Amay Tewari, Senior Photographer

The University seems to have preserved its capital in a year marked by volatility and shrinking college endowments. But experts say that the way certain assets are priced may mean Yale’s true returns are lower than reported. 

Their analysis hinges on the pricing of illiquid assets — assets that cannot be quickly converted to cash, such as real estate, private equity and venture capital. These assets, which have no concrete market value until they are sold, must be priced when reporting returns, and during downturns could be estimated more favorably to aid otherwise poor numbers.

“It’s hard to know for sure what these investments are worth at any point in time, and any endowment that invests heavily in illiquid assets is really just producing estimates of the portfolio’s fair market value each year,” NYU Stern professor David Yermack wrote to the News.  

Alternative investments refer broadly to non-traditional assets, which are often illiquid. These assets were particularly difficult to value in 2022, Yermack wrote, because a slow economy translated to fewer transactions and less data on which to base an estimation. 

Yale School of Management professor James Choi and institutional fund expert Charles Skorina also described illiquid assets as a point of difficulty in estimating returns. Overall, their analysis suggests that Yale’s true endowment return could be lower than the 0.8-percent gain the University posted last week. 

Yale’s numbers this year have nevertheless outperformed those released by peer institutions, which Skorina said is relevant because other university endowments are similarly vulnerable to pricing imprecision. So far, Cornell University, the University of Pennsylvania, Dartmouth College and Duke University have all reported negative or near-zero endowment returns. 

As of 2019, about 60 percent of Yale’s portfolio was allocated to alternative investments, implying that reported returns depend in large part on estimated values. 

For over 35 years, David Swensen managed the Yale endowment under “The Yale Model,” a framework for institutional investing that he developed alongside then-senior endowment director Dean Takahashi.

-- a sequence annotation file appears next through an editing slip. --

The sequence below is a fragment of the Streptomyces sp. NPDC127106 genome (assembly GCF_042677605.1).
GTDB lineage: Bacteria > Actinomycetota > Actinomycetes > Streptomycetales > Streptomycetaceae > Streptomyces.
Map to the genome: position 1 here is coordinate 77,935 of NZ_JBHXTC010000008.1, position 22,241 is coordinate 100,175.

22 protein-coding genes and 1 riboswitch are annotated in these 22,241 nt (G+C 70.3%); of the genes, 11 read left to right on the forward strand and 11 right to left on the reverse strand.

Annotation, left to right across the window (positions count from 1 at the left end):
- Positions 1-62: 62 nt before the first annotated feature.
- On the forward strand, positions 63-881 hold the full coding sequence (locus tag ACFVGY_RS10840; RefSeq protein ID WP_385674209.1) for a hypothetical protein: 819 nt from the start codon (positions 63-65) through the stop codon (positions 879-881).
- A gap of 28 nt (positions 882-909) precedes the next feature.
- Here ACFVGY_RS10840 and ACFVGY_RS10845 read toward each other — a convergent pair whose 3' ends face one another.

The Yale Model favors broad diversification of assets, allocating less to traditional U.S. equities and bonds and more to alternative investments like private equity, venture capital, hedge funds and real estate. Swensen passed away last year, but the Yale Model has remained the University’s primary investing scheme — and has become the industry standard over the last three decades.

A revolutionary premise of the Yale Model is that liquidity — the ability to quickly buy or sell an asset without drastically changing its price — can be undesirable. The bulk of Yale’s investments are illiquid, and thus difficult to evaluate. Until these assets are sold, their prices can only be estimated, often using a combination of complex market analysis, mathematical modeling and subjective reasoning. 

But the Yale Model’s strong preference for alternative investments makes the University’s endowment numbers much more susceptible to estimation-based imprecision.

That imprecision could “[apply] more to Yale than any other university, given its very large over-weighting of so-called alternative investments,” Yermack wrote.

Imprecision itself can also be difficult to pinpoint because of the Investments Office’s reliance on third-party managers.

Instead of carrying out in-house investing for specialized assets, the Office generally delegates to external investment managers, allowing Yale to diversify its investments more than it could otherwise.

Heavy reliance on investment managers has made manager selection at Yale a famously deliberate process. According to the Yale Investments Office website, Yale’s “superior manager selection” contributed 2.4 percent per annum of outperformance relative to the median university endowment.

While these third-party managers can boost returns, they can also make accurate asset valuations more difficult.